When I first joined Digital Strike as a designer and developer (should I say the only designer and only developer), I was pretty stoked to learn a new way of thinking about websites.

Working in a vertical-specific creative agency, I got bored with designing the same websites over and over for different clients. I was tired of designing websites just to design them, or just because a website had hit its “two-year” mark—both of which meant a new website regardless of how it was performing (and I’m not sure we were truly even tracking that properly).

It just didn’t feel right. I was hungry for data. Hungry to design websites that I knew would have the best chance at ranking and generating revenue for clients.

I was hungry to design with a purpose.

Then I found Digital Strike.

Here, we focus on using data through third-party tools to guide strategy. Over and over again, we’ve seen new opportunities come to us because their brand new website—that they paid $15,000 or more for, mind you!—wasn’t built to drive organic search traffic and, ultimately, sales.

Side note: If you’re currently redesigning a website and an SEO expert is not involved in that process, please, please, please stop and get one involved like, yesterday.

I knew I couldn’t be the only creative that felt this way, so I thought, why not spread my new-found knowledge with the world in a blog post? I mean, that’s what people do, right?


Here are a few things I’ve learned as a solo designer and developer in a data-driven marketing agency.

1. Design doesn’t matter as much as you think it does.

Stop wasting time with the over-the-top animations and funky UX techniques.

Ouch. I know. That’s a tough pill to swallow. It’s hard for me to remember at times.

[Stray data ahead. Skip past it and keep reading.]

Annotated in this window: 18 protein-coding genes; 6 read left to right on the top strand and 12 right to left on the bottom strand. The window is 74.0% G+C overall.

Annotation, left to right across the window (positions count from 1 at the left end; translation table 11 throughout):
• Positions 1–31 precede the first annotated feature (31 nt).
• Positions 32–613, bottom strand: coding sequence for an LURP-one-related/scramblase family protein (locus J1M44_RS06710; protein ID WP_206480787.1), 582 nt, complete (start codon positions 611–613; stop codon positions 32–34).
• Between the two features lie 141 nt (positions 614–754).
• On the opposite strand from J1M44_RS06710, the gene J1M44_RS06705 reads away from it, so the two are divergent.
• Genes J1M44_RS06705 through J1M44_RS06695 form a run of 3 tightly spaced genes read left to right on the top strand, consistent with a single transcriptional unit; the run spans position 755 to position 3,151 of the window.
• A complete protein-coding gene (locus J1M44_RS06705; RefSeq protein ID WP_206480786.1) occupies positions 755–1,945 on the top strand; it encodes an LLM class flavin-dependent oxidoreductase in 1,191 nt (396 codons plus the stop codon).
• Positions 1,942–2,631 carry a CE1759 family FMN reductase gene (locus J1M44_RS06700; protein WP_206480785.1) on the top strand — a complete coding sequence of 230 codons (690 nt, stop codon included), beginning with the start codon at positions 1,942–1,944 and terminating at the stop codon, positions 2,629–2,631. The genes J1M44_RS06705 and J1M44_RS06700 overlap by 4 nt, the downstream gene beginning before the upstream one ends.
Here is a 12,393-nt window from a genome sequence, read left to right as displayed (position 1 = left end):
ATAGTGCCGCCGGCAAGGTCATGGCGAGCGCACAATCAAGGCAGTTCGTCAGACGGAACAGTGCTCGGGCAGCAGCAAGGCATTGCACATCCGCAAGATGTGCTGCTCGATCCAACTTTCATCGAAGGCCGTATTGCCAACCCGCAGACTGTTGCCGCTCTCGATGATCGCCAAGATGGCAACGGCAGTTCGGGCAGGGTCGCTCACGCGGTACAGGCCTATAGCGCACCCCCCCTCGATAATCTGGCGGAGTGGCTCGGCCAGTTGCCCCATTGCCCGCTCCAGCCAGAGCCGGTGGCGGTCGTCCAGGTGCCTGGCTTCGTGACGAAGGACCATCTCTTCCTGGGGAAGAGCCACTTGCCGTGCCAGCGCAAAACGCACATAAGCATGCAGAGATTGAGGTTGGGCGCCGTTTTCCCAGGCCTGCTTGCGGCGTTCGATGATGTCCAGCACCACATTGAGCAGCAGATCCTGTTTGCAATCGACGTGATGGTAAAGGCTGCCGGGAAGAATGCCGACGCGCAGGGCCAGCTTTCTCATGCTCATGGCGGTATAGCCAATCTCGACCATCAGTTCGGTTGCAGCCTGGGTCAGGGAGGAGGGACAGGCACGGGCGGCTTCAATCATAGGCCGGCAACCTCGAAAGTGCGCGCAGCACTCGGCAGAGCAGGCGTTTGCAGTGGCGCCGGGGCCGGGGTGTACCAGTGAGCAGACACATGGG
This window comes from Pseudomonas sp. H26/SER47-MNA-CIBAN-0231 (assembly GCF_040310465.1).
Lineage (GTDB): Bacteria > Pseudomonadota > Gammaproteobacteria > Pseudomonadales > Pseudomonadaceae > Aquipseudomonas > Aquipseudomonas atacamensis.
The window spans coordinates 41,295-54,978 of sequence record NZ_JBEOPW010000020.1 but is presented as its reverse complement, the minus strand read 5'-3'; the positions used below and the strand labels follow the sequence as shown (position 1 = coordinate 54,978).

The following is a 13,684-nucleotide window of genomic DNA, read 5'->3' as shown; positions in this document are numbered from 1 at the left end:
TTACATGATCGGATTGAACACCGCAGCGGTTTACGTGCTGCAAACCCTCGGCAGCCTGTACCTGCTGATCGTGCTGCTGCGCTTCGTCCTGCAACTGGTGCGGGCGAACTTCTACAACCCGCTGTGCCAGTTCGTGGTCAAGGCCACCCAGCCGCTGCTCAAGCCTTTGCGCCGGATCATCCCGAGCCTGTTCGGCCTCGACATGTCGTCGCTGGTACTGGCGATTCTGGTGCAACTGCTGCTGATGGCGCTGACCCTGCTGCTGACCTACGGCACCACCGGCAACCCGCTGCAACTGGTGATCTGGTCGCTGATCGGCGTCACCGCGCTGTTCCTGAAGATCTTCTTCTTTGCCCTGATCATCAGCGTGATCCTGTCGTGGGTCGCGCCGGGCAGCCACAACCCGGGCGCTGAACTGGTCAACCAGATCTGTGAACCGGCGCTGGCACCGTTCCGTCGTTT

But it’s the truth. As a designer, I know how tempting it can be to want to recreate websites on awwwards.com and get caught up in the out-of-this-world scroll effects or crazy transitions.

It’s important to know when to draw the line between wanting to do a technique because it’s “cool” and doing it because you think it will drive leads or push the needle forward.

Take Craigslist for example. Ugly AF.

Craigslist Screenshot

But guess what? It works. With 60 million users and an average of 50 billion page views per month, they would be dumb to do a redesign. It follows web standards, it’s easy to navigate, and it contains content that users are looking for.

Thanks to Google’s push for a mobile-first experience, many of these animations aren’t favored on mobile devices anyway, and often times don’t even work, which could undo everything you are trying to help solve by doing a redesign.

At the end of the day, if the design decisions you are making will not directly impact the desired goal(s) of the website, abort mission.

2. A new website isn’t always the answer.

While it’s true that websites should be given another look every two years or so to make sure they are up to date with design trends (which, in my opinion, aren’t always good, by the way) and technology standards, there are a few key things to consider before jumping ship into a full blown “website redesign.”

1. You’re undergoing major company changes.

Maybe your name is changing, maybe you’re merging with another company, maybe you just want to rebrand. Either way, your current website goals are likely not in line with your new company goals, in which a redesign may be your best option.

2. Performance is steadily declining.

If leads have slowed down (or maybe never started), and you’ve tried everything you can think of (e.g., new content, tweaking layouts based on heatmap findings, fixing technical errors, etc.) to generate traffic to the website to no avail, it may be time to rethink your website. Be sure to pull in an SEO expert in the beginning of the process to help steer you in the right direction.

3. Your site relies on old technology and isn’t up to standards.

In case you haven’t heard, Google is now penalizing websites that are not mobile friendly. Trust me when I say, you don’t want to get on Google’s bad side. :).